Look, in other words, for the entire U.S. auto industry to be corrupted.

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Sonia Sotomayor: Quota Queen

From Patrick J. Buchanan:
If the U.S. Senate rejects race-based justice, Sonia Sotomayor will never sit on the Supreme Court. Because that is what Sonia is all about. As the New York Times reported Saturday, the salient cause of her career has been advancing persons of color, over whites, based on race and national origin. “Judge Sotomayor, whose parents moved to New York from Puerto Rico,” writes reporter David Kirkpatrick, “has championed the importance of considering race and ethnicity in admissions, hiring and even judicial selection at almost every stage of her career.” At Princeton, she headed up Accion Puertorriquena, which filed a complaint with the Department of Health, Education and Welfare demanding that her school hire Hispanic teachers. At Yale, she co-chaired a coalition of non-black minorities of color that demanded more Latino professors and administrators.

At Yale, she “shared the alarm of others in the group when the Supreme Court prohibited the use of quotas in university admissions in the 1978 decision Regents of the University of California v. Bakke.” Alan Bakke was an applicant to the UC medical school at Davis who was rejected, though his test scores were higher than almost all of the minority students who were admitted. Bakke was white. After Yale, Sotomayor joined the National Council of La Raza and the board of the Puerto Rican Legal Defense Fund. Both promote race and ethnic preferences, affirmative action and quotas for Hispanics. But why should Puerto Ricans like Sotomayor, who were never subjected to slavery or Jim Crow—their island was liberated from Spain in 1898 by the United States—get racial or ethnic preferences over Polish- or Portuguese-Americans?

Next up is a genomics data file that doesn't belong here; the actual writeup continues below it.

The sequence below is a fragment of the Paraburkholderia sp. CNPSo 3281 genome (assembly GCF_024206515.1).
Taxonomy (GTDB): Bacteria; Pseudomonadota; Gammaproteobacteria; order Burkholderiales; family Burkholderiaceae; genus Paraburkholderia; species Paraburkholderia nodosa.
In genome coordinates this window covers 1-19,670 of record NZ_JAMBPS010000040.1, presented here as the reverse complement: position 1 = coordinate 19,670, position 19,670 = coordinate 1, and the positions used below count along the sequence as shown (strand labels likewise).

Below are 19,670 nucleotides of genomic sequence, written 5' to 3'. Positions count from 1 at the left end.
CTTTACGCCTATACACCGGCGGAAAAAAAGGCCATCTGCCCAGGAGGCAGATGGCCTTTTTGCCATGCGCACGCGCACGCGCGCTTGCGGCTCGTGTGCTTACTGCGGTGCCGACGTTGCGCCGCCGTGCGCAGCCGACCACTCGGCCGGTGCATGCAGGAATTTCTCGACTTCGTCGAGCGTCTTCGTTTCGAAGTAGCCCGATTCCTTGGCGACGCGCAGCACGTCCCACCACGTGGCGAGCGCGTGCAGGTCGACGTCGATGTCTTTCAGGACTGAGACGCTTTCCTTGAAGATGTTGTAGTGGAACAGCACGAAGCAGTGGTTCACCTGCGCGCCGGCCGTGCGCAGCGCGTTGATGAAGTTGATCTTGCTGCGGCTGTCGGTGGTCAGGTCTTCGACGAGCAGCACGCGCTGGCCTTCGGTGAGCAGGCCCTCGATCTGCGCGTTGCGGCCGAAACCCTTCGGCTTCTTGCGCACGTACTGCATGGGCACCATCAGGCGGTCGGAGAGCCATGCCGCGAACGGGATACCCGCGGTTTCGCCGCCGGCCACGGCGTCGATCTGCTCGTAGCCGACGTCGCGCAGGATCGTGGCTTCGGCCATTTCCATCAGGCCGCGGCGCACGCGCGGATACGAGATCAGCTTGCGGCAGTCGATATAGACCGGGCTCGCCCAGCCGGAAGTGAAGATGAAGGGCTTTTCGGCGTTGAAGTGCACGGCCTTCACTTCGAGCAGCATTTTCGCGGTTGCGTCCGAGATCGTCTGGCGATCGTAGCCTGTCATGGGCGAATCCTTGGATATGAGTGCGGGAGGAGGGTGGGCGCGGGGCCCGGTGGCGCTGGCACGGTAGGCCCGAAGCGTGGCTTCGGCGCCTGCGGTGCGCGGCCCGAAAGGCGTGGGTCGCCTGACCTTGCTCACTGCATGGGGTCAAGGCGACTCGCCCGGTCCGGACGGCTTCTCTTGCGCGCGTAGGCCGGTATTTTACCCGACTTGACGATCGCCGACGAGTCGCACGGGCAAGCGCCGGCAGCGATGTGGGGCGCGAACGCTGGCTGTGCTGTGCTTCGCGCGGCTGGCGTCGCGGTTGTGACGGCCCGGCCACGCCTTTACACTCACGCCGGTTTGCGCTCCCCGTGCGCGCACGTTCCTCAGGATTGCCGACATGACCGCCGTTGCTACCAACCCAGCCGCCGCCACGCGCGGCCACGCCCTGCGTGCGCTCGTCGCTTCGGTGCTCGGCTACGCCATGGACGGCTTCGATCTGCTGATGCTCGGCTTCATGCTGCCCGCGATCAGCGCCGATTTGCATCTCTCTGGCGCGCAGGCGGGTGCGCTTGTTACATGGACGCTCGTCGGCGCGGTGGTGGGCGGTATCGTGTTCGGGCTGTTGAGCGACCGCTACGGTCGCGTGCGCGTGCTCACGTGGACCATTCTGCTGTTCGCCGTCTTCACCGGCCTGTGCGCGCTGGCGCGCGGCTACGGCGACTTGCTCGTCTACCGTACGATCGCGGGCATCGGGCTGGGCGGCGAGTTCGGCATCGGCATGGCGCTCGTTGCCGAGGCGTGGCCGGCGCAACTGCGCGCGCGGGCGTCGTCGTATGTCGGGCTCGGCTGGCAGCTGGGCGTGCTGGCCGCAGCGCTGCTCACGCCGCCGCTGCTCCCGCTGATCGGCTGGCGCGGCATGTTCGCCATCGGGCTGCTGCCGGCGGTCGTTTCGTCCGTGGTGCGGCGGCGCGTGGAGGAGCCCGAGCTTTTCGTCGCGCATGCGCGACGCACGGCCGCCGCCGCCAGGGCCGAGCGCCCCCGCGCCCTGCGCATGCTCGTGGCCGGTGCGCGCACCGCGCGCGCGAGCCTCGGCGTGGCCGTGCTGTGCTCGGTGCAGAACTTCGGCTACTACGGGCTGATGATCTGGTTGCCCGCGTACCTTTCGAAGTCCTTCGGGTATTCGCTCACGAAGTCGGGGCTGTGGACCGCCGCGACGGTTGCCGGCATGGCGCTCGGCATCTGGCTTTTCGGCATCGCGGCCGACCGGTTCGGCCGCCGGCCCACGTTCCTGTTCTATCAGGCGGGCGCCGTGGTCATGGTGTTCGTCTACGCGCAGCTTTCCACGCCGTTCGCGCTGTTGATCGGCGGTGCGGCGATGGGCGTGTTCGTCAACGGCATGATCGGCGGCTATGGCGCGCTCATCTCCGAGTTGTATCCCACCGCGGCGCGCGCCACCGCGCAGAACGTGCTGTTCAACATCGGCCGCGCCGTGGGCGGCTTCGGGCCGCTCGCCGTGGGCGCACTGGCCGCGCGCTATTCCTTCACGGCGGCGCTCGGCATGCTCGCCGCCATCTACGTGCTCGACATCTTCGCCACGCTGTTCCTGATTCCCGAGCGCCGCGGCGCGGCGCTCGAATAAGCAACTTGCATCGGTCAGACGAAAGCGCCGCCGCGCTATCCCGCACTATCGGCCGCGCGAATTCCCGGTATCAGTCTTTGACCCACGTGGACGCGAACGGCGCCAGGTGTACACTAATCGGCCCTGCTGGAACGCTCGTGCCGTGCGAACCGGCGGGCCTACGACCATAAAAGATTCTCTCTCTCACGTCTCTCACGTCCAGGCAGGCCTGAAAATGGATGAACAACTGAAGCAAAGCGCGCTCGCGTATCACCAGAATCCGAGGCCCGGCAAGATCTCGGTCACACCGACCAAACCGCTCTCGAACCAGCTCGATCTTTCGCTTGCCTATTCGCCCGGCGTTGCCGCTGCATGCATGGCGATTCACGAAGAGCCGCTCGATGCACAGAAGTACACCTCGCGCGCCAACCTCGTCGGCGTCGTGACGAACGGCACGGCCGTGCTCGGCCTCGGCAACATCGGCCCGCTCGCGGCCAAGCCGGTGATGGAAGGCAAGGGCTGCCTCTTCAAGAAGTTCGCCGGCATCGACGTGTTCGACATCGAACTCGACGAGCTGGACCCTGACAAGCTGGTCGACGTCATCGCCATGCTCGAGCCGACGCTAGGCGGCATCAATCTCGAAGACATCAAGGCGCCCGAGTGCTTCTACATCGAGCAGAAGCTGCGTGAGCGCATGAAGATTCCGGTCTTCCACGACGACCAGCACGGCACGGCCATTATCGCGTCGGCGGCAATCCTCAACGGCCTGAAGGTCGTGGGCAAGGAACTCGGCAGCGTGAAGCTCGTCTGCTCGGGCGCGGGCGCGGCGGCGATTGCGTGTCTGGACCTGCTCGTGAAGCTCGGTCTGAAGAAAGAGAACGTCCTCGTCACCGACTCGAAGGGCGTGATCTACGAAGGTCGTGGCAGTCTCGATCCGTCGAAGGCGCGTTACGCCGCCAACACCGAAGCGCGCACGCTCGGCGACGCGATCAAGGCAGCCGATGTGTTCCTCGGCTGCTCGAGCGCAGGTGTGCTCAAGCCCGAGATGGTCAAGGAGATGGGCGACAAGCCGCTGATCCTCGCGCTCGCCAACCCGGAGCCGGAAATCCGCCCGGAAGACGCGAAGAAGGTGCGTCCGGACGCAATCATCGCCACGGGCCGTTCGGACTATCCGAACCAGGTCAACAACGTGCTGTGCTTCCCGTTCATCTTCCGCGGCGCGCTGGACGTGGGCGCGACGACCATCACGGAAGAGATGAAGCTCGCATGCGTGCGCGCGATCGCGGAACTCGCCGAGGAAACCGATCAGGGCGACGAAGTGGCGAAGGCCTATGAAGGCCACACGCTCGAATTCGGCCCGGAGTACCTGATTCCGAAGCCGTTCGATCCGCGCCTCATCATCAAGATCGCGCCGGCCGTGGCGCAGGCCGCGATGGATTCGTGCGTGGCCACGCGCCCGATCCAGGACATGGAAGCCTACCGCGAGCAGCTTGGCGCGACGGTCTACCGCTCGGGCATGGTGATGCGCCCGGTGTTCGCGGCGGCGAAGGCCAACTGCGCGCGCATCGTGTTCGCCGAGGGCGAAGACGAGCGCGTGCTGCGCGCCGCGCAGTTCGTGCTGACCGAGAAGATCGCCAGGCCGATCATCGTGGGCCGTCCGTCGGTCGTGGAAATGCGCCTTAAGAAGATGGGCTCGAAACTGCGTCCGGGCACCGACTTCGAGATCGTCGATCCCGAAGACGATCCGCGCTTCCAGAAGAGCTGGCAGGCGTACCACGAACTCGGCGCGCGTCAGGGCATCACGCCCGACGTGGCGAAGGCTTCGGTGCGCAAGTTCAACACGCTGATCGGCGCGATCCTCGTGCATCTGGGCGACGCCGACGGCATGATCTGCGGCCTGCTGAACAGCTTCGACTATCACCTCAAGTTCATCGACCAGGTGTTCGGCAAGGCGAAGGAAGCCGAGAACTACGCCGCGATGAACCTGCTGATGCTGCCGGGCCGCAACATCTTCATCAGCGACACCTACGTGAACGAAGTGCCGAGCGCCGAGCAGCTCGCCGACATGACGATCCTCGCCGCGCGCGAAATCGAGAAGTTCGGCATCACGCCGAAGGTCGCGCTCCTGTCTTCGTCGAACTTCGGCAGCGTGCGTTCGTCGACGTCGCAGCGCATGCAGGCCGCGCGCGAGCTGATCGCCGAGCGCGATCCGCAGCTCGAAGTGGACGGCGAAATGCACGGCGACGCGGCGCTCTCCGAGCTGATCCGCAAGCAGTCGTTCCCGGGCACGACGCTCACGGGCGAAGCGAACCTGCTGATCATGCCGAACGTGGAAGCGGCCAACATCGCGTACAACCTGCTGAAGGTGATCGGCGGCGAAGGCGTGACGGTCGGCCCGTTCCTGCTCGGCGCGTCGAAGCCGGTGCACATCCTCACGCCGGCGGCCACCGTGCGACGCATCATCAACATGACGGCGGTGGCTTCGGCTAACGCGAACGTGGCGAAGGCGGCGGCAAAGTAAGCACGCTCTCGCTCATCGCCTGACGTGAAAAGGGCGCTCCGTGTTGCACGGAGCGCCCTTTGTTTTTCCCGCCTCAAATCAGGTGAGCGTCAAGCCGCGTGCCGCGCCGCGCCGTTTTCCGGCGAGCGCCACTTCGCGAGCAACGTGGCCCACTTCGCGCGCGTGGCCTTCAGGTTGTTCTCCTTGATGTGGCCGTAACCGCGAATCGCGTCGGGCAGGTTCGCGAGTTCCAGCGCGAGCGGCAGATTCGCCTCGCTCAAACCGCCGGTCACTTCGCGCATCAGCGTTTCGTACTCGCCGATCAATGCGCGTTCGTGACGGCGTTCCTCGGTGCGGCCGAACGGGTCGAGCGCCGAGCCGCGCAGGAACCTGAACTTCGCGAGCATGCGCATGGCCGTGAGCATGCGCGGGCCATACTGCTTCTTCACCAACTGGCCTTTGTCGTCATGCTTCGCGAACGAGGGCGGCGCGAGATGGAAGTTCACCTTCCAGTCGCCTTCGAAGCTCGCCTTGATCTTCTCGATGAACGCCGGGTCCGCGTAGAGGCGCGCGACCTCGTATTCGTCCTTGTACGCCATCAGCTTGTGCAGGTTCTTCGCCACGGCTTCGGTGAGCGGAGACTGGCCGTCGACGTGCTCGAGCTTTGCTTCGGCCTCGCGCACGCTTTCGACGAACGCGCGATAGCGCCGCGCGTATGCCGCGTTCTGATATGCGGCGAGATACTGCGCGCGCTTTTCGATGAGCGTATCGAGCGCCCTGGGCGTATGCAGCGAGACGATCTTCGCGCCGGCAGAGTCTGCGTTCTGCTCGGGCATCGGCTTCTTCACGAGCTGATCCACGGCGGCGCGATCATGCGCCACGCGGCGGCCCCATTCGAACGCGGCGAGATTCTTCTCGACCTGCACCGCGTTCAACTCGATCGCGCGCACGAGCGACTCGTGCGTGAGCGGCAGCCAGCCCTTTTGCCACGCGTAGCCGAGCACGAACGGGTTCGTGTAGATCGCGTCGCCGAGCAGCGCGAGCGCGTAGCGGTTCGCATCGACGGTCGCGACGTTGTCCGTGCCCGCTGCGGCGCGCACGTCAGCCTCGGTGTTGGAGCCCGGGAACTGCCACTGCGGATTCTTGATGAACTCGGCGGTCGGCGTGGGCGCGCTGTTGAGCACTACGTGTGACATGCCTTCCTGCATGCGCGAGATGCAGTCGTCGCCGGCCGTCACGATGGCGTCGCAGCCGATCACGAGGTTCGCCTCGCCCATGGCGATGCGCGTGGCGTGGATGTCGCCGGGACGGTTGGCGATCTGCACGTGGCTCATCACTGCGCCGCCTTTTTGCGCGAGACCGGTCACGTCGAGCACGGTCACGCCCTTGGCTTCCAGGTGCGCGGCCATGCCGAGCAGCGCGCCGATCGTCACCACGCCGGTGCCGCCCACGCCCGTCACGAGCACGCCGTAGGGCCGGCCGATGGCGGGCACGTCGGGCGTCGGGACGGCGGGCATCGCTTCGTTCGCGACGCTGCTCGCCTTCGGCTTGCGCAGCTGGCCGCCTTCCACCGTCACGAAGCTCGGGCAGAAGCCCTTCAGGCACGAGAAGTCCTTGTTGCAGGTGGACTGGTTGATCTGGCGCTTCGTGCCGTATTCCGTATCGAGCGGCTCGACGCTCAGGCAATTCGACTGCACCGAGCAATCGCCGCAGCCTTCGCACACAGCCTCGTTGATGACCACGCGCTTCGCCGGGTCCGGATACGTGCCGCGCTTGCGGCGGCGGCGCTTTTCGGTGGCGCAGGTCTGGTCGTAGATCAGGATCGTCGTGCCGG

What is the justification for this kind of discrimination?

Like Lani Guinier, the Clinton appointee rejected for reverse racism, Sonia Sotomayor is a quota queen. She believes in, preaches and practices race-based justice. Her burying the appeal of the white New Haven firefighters, who were denied promotions they had won in competitive exams, was a no-brainer for her. In her world, equal justice takes a back seat to tribal justice.
Thus, there is little reason to think that Sotomayor somehow “misspoke” when she uttered her now famous statement:
“I would hope that a wise Latina woman with the richness of her experiences would more often than not reach a better conclusion than a white male who hasn’t lived that life.”
That’s not merely acceptable, but virtually unquestioned in the politically-correct sectors of society where Sotomayor has spent her life. Among college professors, Democratic political activists, in elite law schools and minority activist organizations, that’s just the way one is supposed to think.